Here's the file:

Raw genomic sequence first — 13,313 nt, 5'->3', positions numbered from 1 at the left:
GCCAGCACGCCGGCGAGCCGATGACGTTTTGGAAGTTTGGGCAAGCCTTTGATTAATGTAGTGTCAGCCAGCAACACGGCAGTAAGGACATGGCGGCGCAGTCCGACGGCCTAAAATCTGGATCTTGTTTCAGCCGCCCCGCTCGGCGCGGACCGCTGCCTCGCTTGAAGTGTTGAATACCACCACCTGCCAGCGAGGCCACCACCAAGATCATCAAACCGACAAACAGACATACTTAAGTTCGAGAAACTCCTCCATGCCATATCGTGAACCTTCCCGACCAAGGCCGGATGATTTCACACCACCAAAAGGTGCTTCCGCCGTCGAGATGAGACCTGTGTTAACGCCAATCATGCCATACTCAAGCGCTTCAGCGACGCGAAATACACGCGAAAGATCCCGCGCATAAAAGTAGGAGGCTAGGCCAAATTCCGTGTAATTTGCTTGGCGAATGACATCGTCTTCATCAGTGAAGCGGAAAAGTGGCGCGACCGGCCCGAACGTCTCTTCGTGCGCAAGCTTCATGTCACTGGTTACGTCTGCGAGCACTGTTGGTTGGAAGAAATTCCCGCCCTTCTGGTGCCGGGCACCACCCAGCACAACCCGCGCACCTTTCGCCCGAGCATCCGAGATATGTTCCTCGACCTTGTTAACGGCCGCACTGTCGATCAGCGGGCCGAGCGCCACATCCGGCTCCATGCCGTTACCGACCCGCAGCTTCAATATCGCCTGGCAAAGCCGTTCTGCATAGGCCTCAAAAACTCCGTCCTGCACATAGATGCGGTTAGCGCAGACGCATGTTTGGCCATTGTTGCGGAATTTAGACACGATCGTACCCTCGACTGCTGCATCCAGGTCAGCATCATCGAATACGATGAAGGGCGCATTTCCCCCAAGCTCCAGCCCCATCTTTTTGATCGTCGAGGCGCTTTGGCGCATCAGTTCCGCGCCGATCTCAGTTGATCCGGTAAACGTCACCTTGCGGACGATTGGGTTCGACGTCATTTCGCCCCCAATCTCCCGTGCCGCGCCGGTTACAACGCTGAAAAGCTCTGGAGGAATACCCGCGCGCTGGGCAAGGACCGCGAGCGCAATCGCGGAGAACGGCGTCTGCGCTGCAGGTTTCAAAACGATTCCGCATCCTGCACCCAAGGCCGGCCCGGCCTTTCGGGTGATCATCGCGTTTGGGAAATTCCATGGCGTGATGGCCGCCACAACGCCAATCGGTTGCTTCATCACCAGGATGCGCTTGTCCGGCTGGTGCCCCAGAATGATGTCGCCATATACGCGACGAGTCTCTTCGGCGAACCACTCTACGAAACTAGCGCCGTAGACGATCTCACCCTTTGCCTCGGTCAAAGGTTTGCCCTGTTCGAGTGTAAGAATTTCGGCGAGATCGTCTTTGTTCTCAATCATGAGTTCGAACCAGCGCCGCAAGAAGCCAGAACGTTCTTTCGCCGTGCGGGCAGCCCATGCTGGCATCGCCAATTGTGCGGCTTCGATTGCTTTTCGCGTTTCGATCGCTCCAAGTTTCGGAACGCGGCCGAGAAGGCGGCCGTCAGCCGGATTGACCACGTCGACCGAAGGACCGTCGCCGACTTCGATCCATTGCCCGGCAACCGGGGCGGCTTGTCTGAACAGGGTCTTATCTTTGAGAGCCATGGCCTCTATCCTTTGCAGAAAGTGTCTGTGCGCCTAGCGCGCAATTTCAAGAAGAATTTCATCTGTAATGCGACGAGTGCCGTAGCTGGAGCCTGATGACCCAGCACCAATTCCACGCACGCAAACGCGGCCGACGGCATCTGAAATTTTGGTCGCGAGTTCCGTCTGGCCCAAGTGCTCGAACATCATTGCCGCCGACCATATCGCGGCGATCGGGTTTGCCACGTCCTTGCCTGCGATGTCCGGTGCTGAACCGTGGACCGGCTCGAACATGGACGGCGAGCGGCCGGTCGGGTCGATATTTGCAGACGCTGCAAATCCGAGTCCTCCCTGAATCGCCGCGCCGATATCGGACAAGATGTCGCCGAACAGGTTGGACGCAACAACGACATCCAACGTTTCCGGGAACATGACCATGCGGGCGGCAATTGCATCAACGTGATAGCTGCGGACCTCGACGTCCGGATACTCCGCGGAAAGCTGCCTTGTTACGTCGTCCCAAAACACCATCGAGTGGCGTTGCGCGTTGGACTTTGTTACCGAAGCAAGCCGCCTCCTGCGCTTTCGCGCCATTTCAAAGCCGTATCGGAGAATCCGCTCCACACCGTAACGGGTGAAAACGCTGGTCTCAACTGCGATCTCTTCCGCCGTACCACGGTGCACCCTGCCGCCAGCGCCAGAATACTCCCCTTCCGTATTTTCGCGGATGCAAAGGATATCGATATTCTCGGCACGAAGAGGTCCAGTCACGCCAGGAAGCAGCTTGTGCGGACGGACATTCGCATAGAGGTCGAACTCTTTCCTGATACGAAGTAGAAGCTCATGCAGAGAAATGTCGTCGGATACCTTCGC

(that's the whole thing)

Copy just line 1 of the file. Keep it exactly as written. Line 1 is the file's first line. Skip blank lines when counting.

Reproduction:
Raw genomic sequence first — 13,313 nt, 5'->3', positions numbered from 1 at the left: